Their intertwined lives are evident throughout the collection. Correspondents who initially wrote to Lewis befriended Sophy as well and began to write to the both of them. She often developed relationships with the wives of Lewis's friends and established lasting friendships with Miriam Gabo, Helen Morse, Ursula Niebuhr, Anne Cori, Ruth Hubbard and Aline MacMahon Stein.
Also highlighting the details of their lives are Sophy's diaries, which began as travel journals but soon evolved into her documenting her and Lewis's daily activities. She began to type/copy her handwritten diaries in 1978 so that they, in their "old age, could read them more easily than [they] could the fading ink and early scrawl." She edited while she typed, purposely left out material, pasted paper over entries to render them unreadable and destroyed pages, especially entries regarding Alison. Handwritten diaries do not exist for 1974 (the typed copy remains), 1978-1991. As Lewis's health began to decline in the 1980's, long entries were no longer possible but she did type brief notes.
A large majority of material relating to their son, Geddes is found in the Lewis Mumford writings subseries (Series 4, Subseries A) as well as the family series (Series 2). Lewis pulled material relating to Geddes for research while writing Green Memories. Particularly heartbreaking are the letters written to Geddes before they were notified he had been killed in action. Drafts and typescripts of Green Memories are included here as well.
The writings series also contains drafts, notes, and typescripts of some of Lewis's books, including The Culture of Cities, My Works and Days and Sketches from Life, along with the published version of several articles. Also included is a draft of his never published or produced play The Bridge and "Pan Stories," which Lewis wrote for Alison in 1946 while he was in England. An annotated copy of Donald Miller's biography, Lewis Mumford: A Life can be found in this series as well. Outraged by Miller's "assault on Lewis and the misrepresentation of their marriage," Sophy penciled in comments refuting Miller's claims throughout the book.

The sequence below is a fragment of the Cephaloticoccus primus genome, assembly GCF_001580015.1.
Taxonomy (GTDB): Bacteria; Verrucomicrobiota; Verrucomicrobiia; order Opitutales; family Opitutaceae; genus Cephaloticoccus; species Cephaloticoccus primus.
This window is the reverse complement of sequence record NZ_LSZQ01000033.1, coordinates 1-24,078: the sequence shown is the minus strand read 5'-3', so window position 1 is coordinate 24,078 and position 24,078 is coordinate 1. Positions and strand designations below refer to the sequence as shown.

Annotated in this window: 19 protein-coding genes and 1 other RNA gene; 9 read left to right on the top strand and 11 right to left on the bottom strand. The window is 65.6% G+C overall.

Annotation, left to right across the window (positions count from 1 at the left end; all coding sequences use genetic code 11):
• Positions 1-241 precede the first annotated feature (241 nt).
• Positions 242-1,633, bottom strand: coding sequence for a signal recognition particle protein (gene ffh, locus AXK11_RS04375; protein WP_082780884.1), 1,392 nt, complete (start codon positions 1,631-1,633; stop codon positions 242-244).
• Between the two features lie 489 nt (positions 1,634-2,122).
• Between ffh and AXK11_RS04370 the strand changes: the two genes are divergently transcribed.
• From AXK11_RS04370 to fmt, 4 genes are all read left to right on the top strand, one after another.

All material is arranged alphabetically and chronologically thereunder unless otherwise noted. Some brittle and damaged newspaper clippings were replaced with copies obtained from ProQuest historical newspapers [electronic resource].
Bequest of Sophia Wittenberg Mumford, 1997.
- University of Pennsylvania: Kislak Center for Special Collections, Rare Books and Manuscripts
- Finding Aid Author
- Kristine McGee
- Finding Aid Date
- 2015 May 15
- Access Restrictions
The bulk of this collection is open for research use; however, access to original audio/visual materials and computer files (located in Series VII. Audiovisual) is restricted. The Kislak Center will provide access to the information on these materials from duplicate master files. If the original does not already have a copy, it will be sent to an outside vendor for copying. Patrons are financially responsible for the cost. The turnaround time from request to delivery of digital items is about two weeks for up to five items and three to seven weeks for more than five items. Please contact Reprographic Services (email@example.com) for cost estimates and ordering. Once digital items are received, researchers will have access to the files on a dedicated computer in the Van Pelt-Dietrich Library Center. Researchers should be aware of specifics of copyright law and act accordingly.
- Use Restrictions
Copyright restrictions may exist. For most library holdings, the Trustees of the University of Pennsylvania do not hold copyright. It is the responsibility of the requester to seek permission from the holder of the copyright to reproduce material from the Kislak Center for Special Collections, Rare Books and Manuscripts.